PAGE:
Tuesday, August 23, 2005
Does Pat Robertson believe . . .
in throwing gasoline upon burning embers of the Looney Left's anti-war anger?
I think he does:
"You know, I don't know about this doctrine of assassination, but if he thinks we're trying to assassinate him, I think that we really ought to go ahead and do it," Robertson said. "It's a whole lot cheaper than starting a war ... and I don't think any oil shipments will stop."
Wow. Now the Left can cling to THREE well-worn canards in their paranoid anti-Bush conspiracies.
Sigh. Robertson may at one time have been an eloquent spokesperson for a certain segment of modern conservatives, but those times are past. Back in 2001, he and Jerry Falwell suggested that the 9/11 attacks were God's punishment of the United States for it's moral decline. Now, he suggests that assassinating Chavez is a good idea because it will ensure oil flow and, besides, Chavez already expects it, so we should oblige.
Someone should gently nudge Pat off to the side of the room and let him know that his time is up.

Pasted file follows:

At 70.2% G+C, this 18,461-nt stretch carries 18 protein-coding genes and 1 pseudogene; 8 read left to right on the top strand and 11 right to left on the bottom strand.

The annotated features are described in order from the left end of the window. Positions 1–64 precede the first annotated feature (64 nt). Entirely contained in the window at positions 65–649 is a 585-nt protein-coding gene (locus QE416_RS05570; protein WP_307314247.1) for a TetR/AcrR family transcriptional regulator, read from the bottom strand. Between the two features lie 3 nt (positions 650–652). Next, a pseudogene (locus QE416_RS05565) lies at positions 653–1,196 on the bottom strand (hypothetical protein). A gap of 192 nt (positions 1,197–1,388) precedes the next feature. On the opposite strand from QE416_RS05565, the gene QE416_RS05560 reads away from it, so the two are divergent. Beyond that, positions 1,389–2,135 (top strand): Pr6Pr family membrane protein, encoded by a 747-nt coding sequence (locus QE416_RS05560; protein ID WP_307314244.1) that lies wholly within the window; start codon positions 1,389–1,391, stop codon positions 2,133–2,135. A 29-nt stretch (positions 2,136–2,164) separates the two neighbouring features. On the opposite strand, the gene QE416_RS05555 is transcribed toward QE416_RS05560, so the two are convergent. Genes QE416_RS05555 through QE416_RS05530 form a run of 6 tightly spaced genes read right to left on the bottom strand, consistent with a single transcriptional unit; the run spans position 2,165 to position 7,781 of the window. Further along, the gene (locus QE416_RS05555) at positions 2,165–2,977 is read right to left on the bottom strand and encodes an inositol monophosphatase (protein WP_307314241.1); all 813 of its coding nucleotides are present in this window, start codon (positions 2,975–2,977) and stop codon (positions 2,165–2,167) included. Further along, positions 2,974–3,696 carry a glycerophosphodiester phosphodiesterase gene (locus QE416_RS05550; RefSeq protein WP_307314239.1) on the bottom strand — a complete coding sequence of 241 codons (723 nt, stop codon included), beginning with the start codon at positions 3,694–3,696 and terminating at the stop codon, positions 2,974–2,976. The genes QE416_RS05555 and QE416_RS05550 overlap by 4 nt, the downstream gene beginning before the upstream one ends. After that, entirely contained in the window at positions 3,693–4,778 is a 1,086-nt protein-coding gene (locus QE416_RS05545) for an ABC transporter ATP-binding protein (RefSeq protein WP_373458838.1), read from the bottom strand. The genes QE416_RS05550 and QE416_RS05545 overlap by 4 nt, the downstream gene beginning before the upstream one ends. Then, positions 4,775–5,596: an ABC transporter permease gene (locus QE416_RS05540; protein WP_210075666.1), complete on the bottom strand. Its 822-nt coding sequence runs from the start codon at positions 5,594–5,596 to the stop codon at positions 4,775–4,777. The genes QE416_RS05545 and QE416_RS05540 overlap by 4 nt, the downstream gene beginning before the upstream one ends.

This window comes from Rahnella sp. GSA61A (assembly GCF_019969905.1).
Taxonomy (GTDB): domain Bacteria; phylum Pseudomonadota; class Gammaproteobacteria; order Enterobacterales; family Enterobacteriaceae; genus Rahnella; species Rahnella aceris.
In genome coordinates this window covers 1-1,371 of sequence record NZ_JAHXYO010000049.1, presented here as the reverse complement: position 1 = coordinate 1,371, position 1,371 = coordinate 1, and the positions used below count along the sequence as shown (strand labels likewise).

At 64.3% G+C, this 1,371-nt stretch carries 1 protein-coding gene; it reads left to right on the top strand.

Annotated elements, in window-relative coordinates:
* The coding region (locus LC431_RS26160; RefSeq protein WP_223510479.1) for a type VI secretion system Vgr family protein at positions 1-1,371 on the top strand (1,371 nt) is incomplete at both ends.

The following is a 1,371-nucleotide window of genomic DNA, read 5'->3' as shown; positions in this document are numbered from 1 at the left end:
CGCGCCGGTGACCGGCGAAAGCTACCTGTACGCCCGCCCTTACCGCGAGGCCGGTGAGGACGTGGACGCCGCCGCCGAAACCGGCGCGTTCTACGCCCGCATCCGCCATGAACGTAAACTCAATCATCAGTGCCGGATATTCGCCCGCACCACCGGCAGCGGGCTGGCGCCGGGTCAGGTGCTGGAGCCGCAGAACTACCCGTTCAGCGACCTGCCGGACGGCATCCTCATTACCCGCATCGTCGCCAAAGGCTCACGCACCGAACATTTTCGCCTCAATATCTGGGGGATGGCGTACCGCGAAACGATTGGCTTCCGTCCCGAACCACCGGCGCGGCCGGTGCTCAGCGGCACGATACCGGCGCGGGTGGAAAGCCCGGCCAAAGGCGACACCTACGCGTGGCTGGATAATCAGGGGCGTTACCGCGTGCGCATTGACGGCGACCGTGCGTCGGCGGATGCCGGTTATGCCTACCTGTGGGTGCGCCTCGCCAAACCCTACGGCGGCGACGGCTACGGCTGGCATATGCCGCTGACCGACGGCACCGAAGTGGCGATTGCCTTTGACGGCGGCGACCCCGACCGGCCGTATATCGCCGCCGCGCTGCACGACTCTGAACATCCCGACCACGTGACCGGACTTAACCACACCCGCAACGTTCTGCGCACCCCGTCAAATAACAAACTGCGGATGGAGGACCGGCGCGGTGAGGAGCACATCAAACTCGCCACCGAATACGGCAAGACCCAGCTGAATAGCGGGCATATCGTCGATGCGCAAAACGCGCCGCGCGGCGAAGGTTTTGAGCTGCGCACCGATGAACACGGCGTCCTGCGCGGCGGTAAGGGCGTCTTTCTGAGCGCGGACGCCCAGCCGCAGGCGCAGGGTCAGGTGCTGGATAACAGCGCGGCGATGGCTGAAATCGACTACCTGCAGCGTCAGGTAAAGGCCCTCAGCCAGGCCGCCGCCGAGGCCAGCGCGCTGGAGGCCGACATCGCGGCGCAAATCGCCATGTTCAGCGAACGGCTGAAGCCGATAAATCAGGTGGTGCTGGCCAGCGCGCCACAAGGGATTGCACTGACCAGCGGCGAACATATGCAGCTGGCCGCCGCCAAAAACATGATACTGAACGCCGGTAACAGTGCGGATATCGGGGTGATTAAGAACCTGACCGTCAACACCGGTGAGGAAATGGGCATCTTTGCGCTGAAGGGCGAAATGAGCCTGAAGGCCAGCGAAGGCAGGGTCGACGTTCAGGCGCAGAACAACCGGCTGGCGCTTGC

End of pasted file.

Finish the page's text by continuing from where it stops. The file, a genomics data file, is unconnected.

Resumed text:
The Bush Administration has quickly distanced itself from Robertson's remarks:
Secretary of Defense Donald H. Rumsfeld said "Our department doesn't do that kind of thing. It's against the law. He's a private citizen. Private citizens say all kinds of things all the time."
The Venezualan Vice President, Jose Vincente Rangel,
called Robertson "a man who seems to have quite a bit of influence in that country," adding sarcastically that his words were "very Christian."
The comments "reveal that religious fundamentalism is one of the great problems facing humanity in these times," Rangel said.
This is the problem with Robertson's idiocy. All he has done is (a) forced the administration to can any thoughts it might have ahd of actually killing Chavez and (b) given Chavez political cover and ammunition.
Chavez himself offered no comments. He was wrapping up a state visit to his great friend and model, Fidel Castro.